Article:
Nature is not natural and can never be naturalized — Graham Harman

Wednesday, December 23, 2015

Humankind 1

So...in addition to writing the Penguin book, there is also of course the Verso book. It's really interesting to be writing two at once. I don't think I've ever quite done it before. They are on two really distinct missions, these books. One is designed to show you that you can incorporate nonhumans into Marxism. The other is super IMAX widescreen 3D ecological philosophy.

(Not that the Verso topic isn't vast as well!)

I stared writing the Verso one, Humankind, this afternoon. Apparently I really do have something to say, as I reached my goal for the day.

The Verso book is in five through-composed shorter chapters. The sequence definitely goes 1 >> 2 >> 3 etc. There's a logical sequence that would be really out of shape if the book's arrangement didn't track it.

The Penguin book is a little different. Each chapter feels modular. You could probably have them in any order, although I think the one I chose is best. The inner logic and the arrangement don't coincide, quite.

That's an interesting, less well known fact about the five parts of rhetoric, Aristotle style. You've got your second part, which is called ordo in Latin. But it's also called dispositio. The latter is the arrangement of the idea sequence. The former is the logical sequence. You see the difference?

When you're thinking how a book should be, what you want to say is actually different from when you want to say it, and both are really important.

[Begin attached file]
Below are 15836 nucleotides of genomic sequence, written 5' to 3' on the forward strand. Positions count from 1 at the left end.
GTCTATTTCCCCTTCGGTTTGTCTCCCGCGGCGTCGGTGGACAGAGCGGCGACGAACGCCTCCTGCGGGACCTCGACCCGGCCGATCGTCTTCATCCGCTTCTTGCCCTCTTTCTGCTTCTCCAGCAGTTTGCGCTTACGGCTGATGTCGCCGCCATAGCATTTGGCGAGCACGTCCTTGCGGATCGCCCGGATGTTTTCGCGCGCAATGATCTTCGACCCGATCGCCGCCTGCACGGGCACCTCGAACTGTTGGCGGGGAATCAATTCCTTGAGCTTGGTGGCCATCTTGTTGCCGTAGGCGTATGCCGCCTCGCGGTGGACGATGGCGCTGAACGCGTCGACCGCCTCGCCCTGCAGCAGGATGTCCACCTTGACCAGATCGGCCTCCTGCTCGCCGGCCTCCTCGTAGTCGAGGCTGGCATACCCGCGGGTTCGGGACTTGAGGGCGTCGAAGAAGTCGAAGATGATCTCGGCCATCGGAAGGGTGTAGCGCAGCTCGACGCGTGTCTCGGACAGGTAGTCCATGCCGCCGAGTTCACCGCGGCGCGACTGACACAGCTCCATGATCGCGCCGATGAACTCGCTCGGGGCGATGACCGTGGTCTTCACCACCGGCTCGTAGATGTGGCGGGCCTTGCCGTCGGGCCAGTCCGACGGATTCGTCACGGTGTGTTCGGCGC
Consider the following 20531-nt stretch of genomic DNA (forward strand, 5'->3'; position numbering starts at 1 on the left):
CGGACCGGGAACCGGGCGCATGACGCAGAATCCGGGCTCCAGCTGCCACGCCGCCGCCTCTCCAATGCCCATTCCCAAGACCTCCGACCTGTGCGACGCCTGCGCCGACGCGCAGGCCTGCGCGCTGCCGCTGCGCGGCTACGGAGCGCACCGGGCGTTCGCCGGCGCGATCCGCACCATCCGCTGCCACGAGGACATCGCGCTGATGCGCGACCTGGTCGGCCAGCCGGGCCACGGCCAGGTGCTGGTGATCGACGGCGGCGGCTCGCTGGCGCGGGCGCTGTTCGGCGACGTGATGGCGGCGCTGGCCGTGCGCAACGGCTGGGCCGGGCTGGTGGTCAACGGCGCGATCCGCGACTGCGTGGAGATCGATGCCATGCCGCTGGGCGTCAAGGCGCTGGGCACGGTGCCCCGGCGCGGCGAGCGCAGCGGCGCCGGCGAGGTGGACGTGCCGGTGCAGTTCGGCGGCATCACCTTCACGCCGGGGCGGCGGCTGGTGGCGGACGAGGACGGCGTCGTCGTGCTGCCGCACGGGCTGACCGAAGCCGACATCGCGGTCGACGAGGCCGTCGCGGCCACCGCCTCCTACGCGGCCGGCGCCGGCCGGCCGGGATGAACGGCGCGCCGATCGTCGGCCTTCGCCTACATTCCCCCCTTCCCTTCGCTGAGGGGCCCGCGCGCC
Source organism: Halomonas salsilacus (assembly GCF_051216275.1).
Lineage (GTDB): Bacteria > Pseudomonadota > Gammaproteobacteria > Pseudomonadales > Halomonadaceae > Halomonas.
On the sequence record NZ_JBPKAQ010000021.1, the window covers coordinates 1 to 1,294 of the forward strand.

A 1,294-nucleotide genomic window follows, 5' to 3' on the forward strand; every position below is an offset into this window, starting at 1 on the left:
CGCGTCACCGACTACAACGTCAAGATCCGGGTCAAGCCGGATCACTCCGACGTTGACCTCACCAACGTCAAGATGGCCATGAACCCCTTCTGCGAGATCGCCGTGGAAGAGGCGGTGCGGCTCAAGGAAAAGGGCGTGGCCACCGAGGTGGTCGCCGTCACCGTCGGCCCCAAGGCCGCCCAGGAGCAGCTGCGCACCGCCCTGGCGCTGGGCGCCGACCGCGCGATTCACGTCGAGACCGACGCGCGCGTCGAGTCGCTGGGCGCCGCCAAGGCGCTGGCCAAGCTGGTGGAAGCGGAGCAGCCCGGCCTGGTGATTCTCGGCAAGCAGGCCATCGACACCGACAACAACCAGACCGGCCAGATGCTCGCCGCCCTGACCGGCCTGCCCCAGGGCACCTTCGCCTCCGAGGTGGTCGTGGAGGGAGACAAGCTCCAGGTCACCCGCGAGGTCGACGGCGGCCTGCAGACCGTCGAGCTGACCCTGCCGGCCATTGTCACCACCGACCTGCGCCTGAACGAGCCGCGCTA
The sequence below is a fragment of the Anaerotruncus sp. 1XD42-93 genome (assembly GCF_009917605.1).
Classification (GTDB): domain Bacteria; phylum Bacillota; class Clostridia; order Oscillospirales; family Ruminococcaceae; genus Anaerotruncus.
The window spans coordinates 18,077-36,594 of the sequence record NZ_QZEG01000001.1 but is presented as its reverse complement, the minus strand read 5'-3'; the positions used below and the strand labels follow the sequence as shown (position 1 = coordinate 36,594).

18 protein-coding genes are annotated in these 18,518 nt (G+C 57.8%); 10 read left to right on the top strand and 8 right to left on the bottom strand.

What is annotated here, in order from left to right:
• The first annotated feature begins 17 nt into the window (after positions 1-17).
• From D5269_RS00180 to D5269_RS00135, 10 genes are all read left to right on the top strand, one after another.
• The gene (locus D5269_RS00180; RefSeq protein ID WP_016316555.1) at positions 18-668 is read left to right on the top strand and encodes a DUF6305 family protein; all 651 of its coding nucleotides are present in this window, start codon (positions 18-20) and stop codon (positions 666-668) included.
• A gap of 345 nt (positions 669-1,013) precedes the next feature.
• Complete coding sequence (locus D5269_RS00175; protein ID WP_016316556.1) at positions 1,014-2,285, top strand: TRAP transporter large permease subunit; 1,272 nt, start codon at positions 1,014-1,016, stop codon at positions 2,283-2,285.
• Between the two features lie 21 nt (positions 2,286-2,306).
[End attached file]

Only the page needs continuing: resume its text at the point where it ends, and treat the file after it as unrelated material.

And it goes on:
The ordo-dispositio mix for each book feels really right. It's nice to be doing them together for that reason. They are different beasts. Maybe the beasts will synergize one another, at this rhetorical level. I know they will at other levels...

I'll be interesting to see what kinds of style differences emerge as I proceed (the third part of rhetoric).

3 comments:

John said...

Cheered to hear of forthcoming writings concerning including animals within Marxism. I though Shukin's work was brilliant but not dirty, crawly and slithery enough and the Critical Animal Studies people just do not seem to get it and insist upon a literal almost fundamentalist interpretation of Labour Theory of value and abstraction of labour. Rather than writing against this I look to OOO and TM here for new way of looking at it. The 'inclusion' TM mentions is what got my attention, wherein we shall catch the conscience of the soveriegn, and is the key thing and is hopefully not part of the cul de sac of using agency as the vehicle for political inclusion within Marxism or other constructs.

I went with some humans to a Christmas Mass at the Episcopal Cathedral of St. John the Divine in NYC last night for the possibility of transcendence and ended up being pounded with every aspect of what this Blog terms agrilogistics. I think perhaps one chapter of Dark Ecology should be taught in a Cathedral at some occasion such as Easter, as it will wonderfully illustrate all the elements TM writes about and which tie together agrilogistics, culture, civilization, wilderness, totalitarianism, patriarchy, killing, exceptionalism, and exclusion. That is to say it all made absolute perfect anthropological sense, what the Bishop said, but I was convinced he'd got it exactly backwards in terms of meaning constrained by how he had been taught to think. I think I must go the the Robert Riemann show at DIA now that they have new meaning in the global warming north and recall a melancholia of seasonal change and human affect, although that is merely another part f the sameness.

Timothy Morton said...

John this is really deep and I hope we can talk about it some more, especially paragraph 1, because it's my ongoing project!

D. E.M. said...

I often feel as John does too, stumbling into something or into a place that makes me feel deeply how assbackward everything is.